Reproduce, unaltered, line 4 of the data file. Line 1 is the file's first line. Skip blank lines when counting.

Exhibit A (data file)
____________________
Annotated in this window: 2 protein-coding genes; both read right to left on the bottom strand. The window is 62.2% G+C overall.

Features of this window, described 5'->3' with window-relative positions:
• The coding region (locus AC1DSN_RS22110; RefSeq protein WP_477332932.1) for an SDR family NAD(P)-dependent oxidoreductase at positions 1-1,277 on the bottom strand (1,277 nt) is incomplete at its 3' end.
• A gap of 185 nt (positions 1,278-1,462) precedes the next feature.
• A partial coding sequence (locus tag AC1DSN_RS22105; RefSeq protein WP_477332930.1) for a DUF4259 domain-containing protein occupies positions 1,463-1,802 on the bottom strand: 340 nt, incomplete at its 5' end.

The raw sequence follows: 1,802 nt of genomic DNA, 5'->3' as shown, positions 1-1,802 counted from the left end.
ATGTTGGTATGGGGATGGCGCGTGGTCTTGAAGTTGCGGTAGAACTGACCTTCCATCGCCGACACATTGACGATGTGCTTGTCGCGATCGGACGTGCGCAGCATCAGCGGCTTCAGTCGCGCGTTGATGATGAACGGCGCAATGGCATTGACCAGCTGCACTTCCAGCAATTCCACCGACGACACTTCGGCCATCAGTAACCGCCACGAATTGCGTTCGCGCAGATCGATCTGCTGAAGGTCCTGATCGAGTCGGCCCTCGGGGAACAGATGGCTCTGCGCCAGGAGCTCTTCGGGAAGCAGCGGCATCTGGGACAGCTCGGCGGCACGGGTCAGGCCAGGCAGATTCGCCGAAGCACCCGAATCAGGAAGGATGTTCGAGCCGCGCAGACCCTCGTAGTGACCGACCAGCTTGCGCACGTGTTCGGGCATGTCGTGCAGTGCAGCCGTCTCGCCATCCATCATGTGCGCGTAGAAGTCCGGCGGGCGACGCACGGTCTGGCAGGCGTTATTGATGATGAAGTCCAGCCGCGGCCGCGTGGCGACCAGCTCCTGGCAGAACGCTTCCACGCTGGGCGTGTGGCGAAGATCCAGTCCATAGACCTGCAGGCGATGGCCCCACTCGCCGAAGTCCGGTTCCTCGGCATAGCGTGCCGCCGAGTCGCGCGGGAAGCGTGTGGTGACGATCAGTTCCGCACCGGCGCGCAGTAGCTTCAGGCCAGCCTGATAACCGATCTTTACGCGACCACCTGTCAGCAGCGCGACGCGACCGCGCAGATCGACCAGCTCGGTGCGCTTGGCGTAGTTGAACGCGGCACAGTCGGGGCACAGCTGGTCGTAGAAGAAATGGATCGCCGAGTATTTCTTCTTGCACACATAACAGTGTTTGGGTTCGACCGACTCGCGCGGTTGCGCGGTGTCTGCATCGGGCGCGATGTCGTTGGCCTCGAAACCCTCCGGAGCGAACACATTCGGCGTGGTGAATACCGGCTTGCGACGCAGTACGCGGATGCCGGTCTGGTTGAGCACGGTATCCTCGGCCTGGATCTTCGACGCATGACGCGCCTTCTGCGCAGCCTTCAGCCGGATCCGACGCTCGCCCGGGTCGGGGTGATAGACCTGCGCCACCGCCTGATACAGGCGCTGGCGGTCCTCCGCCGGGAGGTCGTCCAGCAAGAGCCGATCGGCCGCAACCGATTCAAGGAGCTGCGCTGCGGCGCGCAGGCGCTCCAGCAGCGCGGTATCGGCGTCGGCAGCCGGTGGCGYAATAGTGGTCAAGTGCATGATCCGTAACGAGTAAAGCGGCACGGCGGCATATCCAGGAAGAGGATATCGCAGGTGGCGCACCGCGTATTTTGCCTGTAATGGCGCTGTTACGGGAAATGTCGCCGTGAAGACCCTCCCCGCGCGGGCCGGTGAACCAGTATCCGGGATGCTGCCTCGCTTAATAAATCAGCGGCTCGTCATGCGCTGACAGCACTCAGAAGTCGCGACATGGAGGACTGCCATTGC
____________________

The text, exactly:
• A gap of 185 nt (positions 1,278-1,462) precedes the next feature.